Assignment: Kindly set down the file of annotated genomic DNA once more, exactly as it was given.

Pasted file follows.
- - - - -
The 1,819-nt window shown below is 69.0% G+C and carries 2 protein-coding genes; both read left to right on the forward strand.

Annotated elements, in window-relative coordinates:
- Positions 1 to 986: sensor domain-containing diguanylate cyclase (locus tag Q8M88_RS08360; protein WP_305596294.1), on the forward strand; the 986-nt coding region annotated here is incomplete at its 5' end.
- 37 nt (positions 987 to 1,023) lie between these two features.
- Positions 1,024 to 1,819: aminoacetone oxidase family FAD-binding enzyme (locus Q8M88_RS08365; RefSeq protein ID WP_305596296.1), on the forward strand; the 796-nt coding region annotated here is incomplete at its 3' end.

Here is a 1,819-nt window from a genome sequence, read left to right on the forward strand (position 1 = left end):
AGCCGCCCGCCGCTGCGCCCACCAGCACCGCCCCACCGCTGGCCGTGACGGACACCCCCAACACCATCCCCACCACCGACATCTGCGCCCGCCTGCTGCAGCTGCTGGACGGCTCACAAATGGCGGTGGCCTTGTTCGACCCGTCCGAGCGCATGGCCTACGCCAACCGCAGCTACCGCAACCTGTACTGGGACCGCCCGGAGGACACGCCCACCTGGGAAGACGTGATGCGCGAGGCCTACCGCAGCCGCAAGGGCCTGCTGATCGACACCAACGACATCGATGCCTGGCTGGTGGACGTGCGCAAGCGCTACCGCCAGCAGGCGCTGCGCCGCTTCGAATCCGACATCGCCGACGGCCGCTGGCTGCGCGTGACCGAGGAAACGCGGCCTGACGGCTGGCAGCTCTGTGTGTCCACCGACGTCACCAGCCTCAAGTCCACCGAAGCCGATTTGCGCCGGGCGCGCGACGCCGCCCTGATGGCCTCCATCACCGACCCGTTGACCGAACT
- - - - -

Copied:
The 1,819-nt window shown below is 69.0% G+C and carries 2 protein-coding genes; both read left to right on the forward strand.

Annotated elements, in window-relative coordinates:
- Positions 1 to 986: sensor domain-containing diguanylate cyclase (locus tag Q8M88_RS08360; protein WP_305596294.1), on the forward strand; the 986-nt coding region annotated here is incomplete at its 5' end.
- 37 nt (positions 987 to 1,023) lie between these two features.
- Positions 1,024 to 1,819: aminoacetone oxidase family FAD-binding enzyme (locus Q8M88_RS08365; RefSeq protein ID WP_305596296.1), on the forward strand; the 796-nt coding region annotated here is incomplete at its 3' end.

Here is a 1,819-nt window from a genome sequence, read left to right on the forward strand (position 1 = left end):
AGCCGCCCGCCGCTGCGCCCACCAGCACCGCCCCACCGCTGGCCGTGACGGACACCCCCAACACCATCCCCACCACCGACATCTGCGCCCGCCTGCTGCAGCTGCTGGACGGCTCACAAATGGCGGTGGCCTTGTTCGACCCGTCCGAGCGCATGGCCTACGCCAACCGCAGCTACCGCAACCTGTACTGGGACCGCCCGGAGGACACGCCCACCTGGGAAGACGTGATGCGCGAGGCCTACCGCAGCCGCAAGGGCCTGCTGATCGACACCAACGACATCGATGCCTGGCTGGTGGACGTGCGCAAGCGCTACCGCCAGCAGGCGCTGCGCCGCTTCGAATCCGACATCGCCGACGGCCGCTGGCTGCGCGTGACCGAGGAAACGCGGCCTGACGGCTGGCAGCTCTGTGTGTCCACCGACGTCACCAGCCTCAAGTCCACCGAAGCCGATTTGCGCCGGGCGCGCGACGCCGCCCTGATGGCCTCCATCACCGACCCGTTGACCGAACT